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C. botulinum causes the following forms of botulisms:(a) food-borne botulism, (b) infant botulism, and (c) wound botulism.
Food poisoning occurs on ingestion of preformed toxins in food contaminated with C. botulinum. The severity of illness varies from a mild to a very serious disease resulting in death within 24 hours. The incubation period is short, varies from 12 to 36 hours after ingestion of the contaminated food.
· Vomiting, nausea, dry mouth, constipation, abdominal pain, blurred vision with fixed dilated pupils are the initial signs. Fever, typically is absent.
· The disease progresses to as bilateral descending weakness of the peripheral muscles, leading to flaccid paralysis.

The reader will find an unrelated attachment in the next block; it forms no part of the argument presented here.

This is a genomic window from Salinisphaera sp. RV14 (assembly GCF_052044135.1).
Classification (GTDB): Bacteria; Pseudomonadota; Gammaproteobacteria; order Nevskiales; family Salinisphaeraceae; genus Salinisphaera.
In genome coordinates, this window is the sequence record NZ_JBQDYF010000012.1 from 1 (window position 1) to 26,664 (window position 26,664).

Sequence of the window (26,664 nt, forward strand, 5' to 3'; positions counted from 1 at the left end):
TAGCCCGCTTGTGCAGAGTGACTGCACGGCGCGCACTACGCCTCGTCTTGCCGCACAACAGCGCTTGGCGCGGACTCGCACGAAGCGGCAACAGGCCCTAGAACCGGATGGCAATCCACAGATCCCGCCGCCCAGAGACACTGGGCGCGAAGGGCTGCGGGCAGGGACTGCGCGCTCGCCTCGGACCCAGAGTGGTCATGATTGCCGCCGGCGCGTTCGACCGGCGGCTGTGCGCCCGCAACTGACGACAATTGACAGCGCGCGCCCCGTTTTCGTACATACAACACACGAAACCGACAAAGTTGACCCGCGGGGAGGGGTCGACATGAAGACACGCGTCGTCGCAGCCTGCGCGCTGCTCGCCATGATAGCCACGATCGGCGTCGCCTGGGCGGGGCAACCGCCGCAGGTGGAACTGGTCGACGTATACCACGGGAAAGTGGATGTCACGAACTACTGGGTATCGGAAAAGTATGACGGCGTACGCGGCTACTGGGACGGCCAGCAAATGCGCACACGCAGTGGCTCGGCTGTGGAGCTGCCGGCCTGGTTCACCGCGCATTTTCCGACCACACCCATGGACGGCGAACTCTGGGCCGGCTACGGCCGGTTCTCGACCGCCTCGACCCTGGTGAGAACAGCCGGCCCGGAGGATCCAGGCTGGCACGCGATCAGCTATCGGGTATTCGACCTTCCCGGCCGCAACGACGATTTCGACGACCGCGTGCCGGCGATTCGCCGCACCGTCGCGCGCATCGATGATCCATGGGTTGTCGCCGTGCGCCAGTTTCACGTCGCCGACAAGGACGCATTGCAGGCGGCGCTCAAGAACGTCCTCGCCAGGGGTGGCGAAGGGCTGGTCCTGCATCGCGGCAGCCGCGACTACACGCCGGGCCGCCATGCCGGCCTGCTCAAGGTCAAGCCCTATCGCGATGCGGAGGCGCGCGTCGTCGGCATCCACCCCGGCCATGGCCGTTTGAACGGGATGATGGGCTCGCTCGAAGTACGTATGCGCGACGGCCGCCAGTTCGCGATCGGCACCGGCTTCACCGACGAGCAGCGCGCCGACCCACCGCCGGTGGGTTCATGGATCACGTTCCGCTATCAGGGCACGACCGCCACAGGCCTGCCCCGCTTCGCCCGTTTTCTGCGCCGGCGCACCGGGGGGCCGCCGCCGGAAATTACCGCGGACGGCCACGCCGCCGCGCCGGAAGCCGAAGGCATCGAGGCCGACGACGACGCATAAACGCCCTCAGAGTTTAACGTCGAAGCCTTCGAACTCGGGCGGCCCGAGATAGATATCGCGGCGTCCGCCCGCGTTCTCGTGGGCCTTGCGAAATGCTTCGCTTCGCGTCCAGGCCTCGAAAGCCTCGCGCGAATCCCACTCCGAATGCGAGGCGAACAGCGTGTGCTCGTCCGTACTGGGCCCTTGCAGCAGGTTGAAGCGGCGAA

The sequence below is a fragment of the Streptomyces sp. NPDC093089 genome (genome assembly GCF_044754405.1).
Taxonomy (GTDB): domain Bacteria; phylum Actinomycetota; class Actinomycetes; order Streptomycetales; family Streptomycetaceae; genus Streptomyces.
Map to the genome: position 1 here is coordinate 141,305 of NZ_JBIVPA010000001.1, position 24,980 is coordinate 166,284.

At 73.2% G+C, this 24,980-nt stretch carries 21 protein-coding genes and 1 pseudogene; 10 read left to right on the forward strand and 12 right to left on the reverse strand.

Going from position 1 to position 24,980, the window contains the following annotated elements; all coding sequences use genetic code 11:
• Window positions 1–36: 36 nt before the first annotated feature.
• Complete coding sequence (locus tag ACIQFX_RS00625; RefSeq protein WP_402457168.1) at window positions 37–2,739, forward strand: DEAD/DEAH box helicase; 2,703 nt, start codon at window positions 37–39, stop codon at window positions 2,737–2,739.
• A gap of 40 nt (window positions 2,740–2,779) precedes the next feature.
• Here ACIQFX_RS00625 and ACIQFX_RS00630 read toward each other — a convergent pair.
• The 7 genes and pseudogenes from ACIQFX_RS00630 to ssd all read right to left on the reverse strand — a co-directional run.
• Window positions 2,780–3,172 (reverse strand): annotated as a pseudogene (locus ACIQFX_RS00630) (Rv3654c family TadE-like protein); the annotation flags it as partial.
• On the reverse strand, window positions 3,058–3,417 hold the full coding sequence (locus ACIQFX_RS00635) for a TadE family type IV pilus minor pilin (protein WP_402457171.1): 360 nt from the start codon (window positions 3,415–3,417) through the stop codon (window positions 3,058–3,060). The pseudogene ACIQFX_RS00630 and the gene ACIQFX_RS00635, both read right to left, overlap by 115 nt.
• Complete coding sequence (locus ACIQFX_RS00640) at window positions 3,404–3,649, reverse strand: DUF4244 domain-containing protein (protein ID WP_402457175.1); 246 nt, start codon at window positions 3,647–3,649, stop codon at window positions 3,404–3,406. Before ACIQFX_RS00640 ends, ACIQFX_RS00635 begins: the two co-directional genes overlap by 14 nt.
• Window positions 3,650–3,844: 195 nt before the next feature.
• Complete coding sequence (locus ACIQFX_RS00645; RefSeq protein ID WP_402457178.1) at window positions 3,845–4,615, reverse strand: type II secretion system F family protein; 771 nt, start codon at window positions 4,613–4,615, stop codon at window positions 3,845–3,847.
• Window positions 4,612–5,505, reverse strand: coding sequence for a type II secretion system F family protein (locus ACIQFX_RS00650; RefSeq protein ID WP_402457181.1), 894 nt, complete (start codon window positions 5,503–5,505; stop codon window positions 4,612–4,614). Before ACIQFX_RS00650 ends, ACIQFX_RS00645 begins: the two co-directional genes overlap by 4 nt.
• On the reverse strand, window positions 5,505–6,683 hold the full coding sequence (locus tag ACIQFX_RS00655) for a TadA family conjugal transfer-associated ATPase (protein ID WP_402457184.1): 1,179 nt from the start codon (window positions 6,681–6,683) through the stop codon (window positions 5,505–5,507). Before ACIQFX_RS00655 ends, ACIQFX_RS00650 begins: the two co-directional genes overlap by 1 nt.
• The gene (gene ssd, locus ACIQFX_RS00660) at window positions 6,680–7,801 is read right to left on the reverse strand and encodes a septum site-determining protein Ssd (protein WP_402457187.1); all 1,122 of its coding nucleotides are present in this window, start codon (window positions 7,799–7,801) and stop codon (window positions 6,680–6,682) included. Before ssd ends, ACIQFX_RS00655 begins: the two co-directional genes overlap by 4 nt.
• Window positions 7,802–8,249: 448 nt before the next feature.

· Fever, typically is absent.
Death is due to respiratory paralysis and occurs in 1–7 days after onset of the disease. Case fatality varies from 10% to 25%. The use of intensive medical support facilities in the hospitals has reduced the fatality rate, which were as high as 20% seen earlier.
Infant botulism unlike food poisoning is caused by neurotox-ins produced in vivo by C. botulinum that have colonized the gastrointestinal tract of the infants. The initial symptoms are nonspecific and include constipation, lethargy, weakness, weak and altered cry, loss of head control, etc. The condition may progress to flaccid paralysis and respiratory arrest. The infants excrete toxins in their feces. The infant mortality due to infant botulism is relatively very low (11–20%).
Wound botulism occurs following heavy contamination of wounds with soil or water containing C. botulinum spores. The incubation period is 4–14 days with a mean of 10 days. Wound botulism is similar to food-borne botulism except that the incubation period is longer and no gastrointestinal symptoms are present. Often, the wound appears quite benign.
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